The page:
Income and Race Linked to Breast Cancer Survival

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Lower-income women appear less likely to survive breast cancer than their more-affluent counterparts, and later diagnosis may largely explain why, a new study from the online journal BMC Cancer suggests.

Using data on more than 100,000 U.S. women diagnosed with breast cancer between 1998 and 2002, Dr. Xue Qin Yu, a researcher at the Cancer Council New South Wales in Kings Cross Australia, found that those living in the most economically depressed areas were almost one-third more likely to die by the end of 2005.

When other factors were weighed, the timing of a woman's diagnosis seemed to explain much of the income gap. 13% of lower-income women were more likely to be diagnosed at a later stage, after the cancer had spread beyond the breast, compared to less than 10% for those women in the higher-income areas.

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Lower rates of recommended treatments were also a factor. The study found that women in poorer areas were less likely to receive radiation as a part of their first course of treatment. 48% of low-income women received radiation therapy versus 55 to 58% of the more affluent women. Radiation is typically recommended to destroy any remaining cancer cells after a breast tumor, or the breast itself, has been surgically removed. Lack of insurance, poorer overall health, treatment refusal, or doctor bias could all play a factor, according to Dr. Yu.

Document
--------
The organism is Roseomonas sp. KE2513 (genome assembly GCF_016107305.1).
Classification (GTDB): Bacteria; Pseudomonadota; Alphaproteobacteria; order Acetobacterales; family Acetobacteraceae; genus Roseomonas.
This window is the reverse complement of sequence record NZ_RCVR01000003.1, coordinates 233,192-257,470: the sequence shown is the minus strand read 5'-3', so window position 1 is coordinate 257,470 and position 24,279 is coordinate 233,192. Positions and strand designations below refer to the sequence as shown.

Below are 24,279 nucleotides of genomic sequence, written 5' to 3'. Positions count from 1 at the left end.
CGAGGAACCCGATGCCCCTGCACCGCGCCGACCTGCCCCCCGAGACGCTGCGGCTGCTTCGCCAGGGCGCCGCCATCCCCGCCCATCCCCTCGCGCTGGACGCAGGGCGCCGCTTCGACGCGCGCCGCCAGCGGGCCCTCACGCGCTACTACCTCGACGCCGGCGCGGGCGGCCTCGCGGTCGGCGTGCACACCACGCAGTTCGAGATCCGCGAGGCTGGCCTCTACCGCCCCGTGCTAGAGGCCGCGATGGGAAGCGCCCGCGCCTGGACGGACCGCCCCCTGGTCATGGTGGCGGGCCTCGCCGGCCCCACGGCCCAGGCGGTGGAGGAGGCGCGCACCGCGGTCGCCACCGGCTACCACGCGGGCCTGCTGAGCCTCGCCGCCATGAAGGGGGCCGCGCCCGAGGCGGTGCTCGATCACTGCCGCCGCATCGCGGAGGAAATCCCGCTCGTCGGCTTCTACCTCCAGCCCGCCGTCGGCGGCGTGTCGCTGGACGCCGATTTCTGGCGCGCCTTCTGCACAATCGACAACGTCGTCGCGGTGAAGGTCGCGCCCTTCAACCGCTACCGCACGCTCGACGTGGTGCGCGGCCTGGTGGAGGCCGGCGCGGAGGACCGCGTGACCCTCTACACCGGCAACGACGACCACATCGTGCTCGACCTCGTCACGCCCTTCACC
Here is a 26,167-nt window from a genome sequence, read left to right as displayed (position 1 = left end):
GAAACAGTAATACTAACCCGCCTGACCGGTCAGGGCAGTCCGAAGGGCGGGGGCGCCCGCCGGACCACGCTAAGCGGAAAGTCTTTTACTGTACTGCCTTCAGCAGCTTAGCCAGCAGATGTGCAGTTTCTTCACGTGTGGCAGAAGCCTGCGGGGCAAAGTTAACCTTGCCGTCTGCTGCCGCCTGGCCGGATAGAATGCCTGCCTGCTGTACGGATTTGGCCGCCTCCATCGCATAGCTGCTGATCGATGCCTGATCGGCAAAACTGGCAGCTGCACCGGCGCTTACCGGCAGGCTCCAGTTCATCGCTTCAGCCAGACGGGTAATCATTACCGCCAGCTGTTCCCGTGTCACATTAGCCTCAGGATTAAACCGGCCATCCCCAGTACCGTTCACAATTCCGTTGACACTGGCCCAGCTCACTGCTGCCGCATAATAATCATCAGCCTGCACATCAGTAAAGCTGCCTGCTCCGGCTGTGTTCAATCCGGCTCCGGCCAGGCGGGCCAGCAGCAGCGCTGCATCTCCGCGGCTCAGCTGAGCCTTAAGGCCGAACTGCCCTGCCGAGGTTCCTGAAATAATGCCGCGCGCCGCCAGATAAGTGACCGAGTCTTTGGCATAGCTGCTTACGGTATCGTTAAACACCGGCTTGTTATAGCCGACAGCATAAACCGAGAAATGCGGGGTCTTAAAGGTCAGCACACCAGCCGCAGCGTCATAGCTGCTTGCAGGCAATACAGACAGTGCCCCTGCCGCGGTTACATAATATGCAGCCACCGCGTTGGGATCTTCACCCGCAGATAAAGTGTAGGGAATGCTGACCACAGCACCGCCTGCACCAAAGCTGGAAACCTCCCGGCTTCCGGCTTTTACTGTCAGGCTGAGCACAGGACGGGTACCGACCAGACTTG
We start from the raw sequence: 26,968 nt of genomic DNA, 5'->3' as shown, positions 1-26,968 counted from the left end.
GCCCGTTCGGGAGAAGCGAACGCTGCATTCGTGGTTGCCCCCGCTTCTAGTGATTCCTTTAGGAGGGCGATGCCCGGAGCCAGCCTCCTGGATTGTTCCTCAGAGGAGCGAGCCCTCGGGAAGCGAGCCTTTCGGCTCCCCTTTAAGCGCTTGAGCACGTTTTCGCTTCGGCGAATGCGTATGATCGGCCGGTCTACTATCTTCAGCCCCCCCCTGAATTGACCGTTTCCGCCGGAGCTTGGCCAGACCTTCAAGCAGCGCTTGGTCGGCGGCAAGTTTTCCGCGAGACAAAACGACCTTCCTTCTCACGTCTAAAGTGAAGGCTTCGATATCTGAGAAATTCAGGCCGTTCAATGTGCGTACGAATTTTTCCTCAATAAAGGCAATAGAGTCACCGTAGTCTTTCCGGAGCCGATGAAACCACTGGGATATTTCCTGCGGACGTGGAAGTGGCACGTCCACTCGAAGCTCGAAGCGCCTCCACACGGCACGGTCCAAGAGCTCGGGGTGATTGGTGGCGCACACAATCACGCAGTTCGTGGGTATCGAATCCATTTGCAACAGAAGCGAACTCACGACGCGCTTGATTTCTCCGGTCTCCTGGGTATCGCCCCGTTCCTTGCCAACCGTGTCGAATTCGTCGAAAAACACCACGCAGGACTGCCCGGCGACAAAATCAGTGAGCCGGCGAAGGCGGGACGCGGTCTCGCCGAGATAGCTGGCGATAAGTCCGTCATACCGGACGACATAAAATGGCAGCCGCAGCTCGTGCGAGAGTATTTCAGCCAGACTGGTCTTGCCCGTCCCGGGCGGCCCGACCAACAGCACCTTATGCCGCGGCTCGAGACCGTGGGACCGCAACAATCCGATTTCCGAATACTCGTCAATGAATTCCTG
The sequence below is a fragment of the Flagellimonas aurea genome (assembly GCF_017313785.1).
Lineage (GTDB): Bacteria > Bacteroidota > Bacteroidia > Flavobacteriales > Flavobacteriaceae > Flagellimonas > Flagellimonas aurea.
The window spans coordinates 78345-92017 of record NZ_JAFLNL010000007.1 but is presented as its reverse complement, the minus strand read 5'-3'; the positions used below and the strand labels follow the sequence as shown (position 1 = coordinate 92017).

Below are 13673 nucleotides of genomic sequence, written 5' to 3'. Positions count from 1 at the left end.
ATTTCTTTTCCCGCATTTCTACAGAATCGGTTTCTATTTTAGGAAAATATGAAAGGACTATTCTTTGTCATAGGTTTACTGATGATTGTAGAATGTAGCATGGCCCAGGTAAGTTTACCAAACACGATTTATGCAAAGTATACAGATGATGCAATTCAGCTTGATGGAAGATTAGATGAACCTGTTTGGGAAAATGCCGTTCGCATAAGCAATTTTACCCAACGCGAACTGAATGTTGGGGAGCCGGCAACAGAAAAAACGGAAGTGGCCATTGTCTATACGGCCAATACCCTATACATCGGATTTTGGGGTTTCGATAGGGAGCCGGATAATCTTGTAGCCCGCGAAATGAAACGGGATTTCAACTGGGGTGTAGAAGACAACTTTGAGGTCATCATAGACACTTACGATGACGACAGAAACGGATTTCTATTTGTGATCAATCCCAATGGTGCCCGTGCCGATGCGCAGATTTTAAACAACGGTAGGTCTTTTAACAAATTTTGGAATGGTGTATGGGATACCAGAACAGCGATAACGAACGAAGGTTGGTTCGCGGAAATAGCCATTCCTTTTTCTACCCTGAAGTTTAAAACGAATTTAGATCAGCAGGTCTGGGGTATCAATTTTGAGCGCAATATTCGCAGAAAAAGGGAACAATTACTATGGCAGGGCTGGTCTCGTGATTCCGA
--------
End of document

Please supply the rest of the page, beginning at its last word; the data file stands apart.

Race also seems to contribute to the connection between socioeconomics and breast cancer survival. Previous studies have shown that black women die of breast cancer at a higher rate than white women. The American Cancer Society reports that out of 100,000 women in the United States, 33.5 black women will die of breast cancer, versus 24.4 white women and 15.8 Hispanic women. In the Australian study, just under 80% of black women were alive one year after diagnosis, versus approximately 90% of women of other races.

Much of the racial gap appeared to be explained by the differences in diagnosis and treatment, but biological factors also play a role. A study published by the Journal of the National Cancer Institute this year indicated that black women die of breast cancer at a higher rate even when they see the same doctors and receive the same treatments. In addition, African-American women have a higher incidence of more aggressive disease, such as triple negative breast cancer.

Sources Include: BMC Cancer, the American Cancer Society, and The National Cancer Institute

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